Home / Government / Survey says: Should Safety Harbor raise the millage to pay for Baranoff property?

Survey says: Should Safety Harbor raise the millage to pay for Baranoff property?

Safety Harbor officials want to know if residents are in favor of paying $1 million to purchase the Baranoff Oak property, and if so, would they support a temporary millage increase to facilitate the purchase.

Safety Harbor Mayor Joe Ayoub recently released a survey designed to determine two things: should they purchase the Baranoff Oak property at a reported cost of $1 million, and if so, would residents support a temporary millage increase to help facilitate the purchase?

The link was posted on Facebook Thursday morning by Mayor Ayoub, three days after the idea of raising the millage was floated at the end of the Safety Harbor City Commission meeting.

Based on comments made during the discussion Monday night, the SurveyMonkey survey asks two simple questions:

  • Are you in favor of the city purchasing the property on the northeast corner of Main St. and 2nd Avenue where the Baranoff Oak Tree is located for an approximate purchase price of $1 million to turn this piece of property into a park?
  • Do you support a temporary property tax rate increase between $35 and $50 per year per Safety Harbor homeowner for the next three to four years to purchase the Baranoff Oak Tree property?  (note: these figures are based on a home valued at $222K with a taxable value of $147K)

The mayor’s social media post also included an explanation of the situation, complete with details about the proposal:

As you may have heard the City of Safety Harbor does not own the property on on the NE corner of Main St. 2nd Ave. where the Baranoff Oak Tree is located. The city is currently in a joint use agreement with the owners that allows the city to control the section of the property where the tree is located for the next 3-4 years but there is nothing to prevent the owners from building something on the front of the property facing Main St. before the joint use agreement expires.

The city manager and I had a meeting with the property owners several weeks ago to discuss purchasing the property and the city has since entered into negotiations with them. We are likely looking at a purchase price of about $1 million, which is based on a comparable piece of property that recently sold in downtown.

The post continued:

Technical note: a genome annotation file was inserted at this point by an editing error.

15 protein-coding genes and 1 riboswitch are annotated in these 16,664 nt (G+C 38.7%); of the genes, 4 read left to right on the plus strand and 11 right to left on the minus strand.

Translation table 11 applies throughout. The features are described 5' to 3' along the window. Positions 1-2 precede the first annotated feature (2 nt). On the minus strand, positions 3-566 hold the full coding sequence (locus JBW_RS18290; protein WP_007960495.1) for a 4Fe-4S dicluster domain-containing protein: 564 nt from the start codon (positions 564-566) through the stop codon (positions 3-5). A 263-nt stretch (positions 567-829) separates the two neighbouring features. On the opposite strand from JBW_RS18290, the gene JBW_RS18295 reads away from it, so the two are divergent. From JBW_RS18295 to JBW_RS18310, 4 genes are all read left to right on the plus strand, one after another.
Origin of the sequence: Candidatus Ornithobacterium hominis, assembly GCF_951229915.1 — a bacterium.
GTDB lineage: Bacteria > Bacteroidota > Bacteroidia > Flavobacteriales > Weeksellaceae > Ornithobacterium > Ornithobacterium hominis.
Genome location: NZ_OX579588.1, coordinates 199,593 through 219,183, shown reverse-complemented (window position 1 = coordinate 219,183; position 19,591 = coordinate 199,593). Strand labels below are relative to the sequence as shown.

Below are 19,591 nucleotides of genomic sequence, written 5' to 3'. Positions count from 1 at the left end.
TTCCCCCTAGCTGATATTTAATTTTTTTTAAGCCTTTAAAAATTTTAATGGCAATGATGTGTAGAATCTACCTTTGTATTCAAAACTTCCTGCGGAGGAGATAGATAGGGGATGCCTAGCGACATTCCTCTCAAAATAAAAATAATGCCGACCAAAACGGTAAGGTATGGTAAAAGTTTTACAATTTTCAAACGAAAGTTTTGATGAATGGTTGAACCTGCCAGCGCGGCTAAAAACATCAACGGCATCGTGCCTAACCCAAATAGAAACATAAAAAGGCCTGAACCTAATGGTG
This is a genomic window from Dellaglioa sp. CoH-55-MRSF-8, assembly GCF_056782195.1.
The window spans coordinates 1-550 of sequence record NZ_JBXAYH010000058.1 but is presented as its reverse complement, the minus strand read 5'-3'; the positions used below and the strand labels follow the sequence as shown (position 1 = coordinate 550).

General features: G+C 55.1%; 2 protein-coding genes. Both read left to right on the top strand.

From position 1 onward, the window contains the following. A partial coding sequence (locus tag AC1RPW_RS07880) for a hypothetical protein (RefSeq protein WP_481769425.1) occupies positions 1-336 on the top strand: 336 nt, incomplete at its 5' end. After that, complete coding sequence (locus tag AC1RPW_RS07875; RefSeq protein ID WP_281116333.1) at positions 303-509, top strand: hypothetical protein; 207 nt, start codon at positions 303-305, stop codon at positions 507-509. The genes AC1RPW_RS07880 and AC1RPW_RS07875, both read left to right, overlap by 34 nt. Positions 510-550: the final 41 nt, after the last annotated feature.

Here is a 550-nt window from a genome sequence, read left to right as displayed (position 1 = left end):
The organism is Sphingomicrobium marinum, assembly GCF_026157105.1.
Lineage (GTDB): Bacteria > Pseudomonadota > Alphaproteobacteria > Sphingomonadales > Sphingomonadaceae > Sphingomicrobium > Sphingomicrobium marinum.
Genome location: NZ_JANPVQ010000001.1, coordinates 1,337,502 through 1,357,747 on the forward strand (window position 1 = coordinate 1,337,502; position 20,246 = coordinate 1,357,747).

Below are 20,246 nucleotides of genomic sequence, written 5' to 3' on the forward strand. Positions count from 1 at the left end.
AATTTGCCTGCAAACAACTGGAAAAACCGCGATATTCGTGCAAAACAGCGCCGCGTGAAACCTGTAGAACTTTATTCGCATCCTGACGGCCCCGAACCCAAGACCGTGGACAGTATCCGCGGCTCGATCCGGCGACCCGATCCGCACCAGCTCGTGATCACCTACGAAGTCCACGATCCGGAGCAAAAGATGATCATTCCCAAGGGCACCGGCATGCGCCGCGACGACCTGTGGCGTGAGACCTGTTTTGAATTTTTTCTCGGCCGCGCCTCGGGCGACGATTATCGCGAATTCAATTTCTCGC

Since the city does not have this factored into our budget I’d like to get your feedback on doing a temporary property tax increase to pay for the property. This is estimated to cost the average household between $35 and $50 a year for the next 3 to 4 years. These numbers are based on a home valued at $222K (median home value in Safety Harbor based on most recent census data) with a taxable value of $147K. Another way to estimate the impact to your property taxes would be to calculate a millage increase of .331 per 1,000 of taxable value for three years (i.e. 400K taxable value times .331 would be an increase of $132 a year for three years). This is the high end of the estimate and the actual increase could be less based on several factors, including how much of our reserves we are willing to spend.

We would be able to make this temporary by passing a resolution that says this portion of the property taxes will be segregated and used solely for the purchase of the property and expire in 3 to 4 years once the property is paid for. This would not impact any other increases or decreases in our ad valorem property tax rate the commission may wish to vote for to sustain our ongoing services and projects.

It concluded by asking citizens to click the link and vote on the survey.

The area containing the historic Baranoff Oak tree in downtown Safety Harbor is comprised of four lots located on the northeast corner of Main Street and Second Avenue North. (Credit: Mayor Joe Ayoub/Facebook)

Since the news broke last month that the owners of the four lots on Main Street and Second Avenue North, PK Properties, had plans to expand the adjacent Safety Harbor Senior Living center, a move that would not result in the removal of the 300-500-year-old tree city but could damage its roots and block its view, officials scrambled to try and come up with a way to protect the tree.

After the City Commission authorized City Manager Matt Spoor to enter negotiations for a potential purchase of the land, Mayor Ayoub said earlier this month that “the owners were actually very receptive to the idea. After years of pushing back and them not wanting to sell, they’ve opened up and they’re now willing to sell the property to the City of Safety Harbor.”

When Spoor reported that the asking price “was in reasonable range” based on comps in the area, the commission was faced with finding a way to come up with the money.